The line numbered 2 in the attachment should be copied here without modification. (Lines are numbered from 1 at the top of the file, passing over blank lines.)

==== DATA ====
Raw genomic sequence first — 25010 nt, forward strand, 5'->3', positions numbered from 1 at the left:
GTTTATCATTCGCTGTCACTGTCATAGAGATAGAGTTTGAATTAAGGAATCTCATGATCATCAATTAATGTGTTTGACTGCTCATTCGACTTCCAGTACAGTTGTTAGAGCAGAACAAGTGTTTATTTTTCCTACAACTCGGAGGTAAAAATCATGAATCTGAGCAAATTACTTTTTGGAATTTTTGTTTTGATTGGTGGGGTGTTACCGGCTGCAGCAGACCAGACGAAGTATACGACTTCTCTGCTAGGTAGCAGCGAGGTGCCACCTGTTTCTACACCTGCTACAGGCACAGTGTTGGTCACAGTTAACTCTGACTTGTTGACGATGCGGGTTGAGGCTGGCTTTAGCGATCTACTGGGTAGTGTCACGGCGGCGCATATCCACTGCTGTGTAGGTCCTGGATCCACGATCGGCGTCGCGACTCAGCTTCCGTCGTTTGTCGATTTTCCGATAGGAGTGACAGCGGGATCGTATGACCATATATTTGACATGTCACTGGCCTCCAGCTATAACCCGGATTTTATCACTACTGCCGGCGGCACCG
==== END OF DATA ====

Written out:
GTTTATCATTCGCTGTCACTGTCATAGAGATAGAGTTTGAATTAAGGAATCTCATGATCATCAATTAATGTGTTTGACTGCTCATTCGACTTCCAGTACAGTTGTTAGAGCAGAACAAGTGTTTATTTTTCCTACAACTCGGAGGTAAAAATCATGAATCTGAGCAAATTACTTTTTGGAATTTTTGTTTTGATTGGTGGGGTGTTACCGGCTGCAGCAGACCAGACGAAGTATACGACTTCTCTGCTAGGTAGCAGCGAGGTGCCACCTGTTTCTACACCTGCTACAGGCACAGTGTTGGTCACAGTTAACTCTGACTTGTTGACGATGCGGGTTGAGGCTGGCTTTAGCGATCTACTGGGTAGTGTCACGGCGGCGCATATCCACTGCTGTGTAGGTCCTGGATCCACGATCGGCGTCGCGACTCAGCTTCCGTCGTTTGTCGATTTTCCGATAGGAGTGACAGCGGGATCGTATGACCATATATTTGACATGTCACTGGCCTCCAGCTATAACCCGGATTTTATCACTACTGCCGGCGGCACCG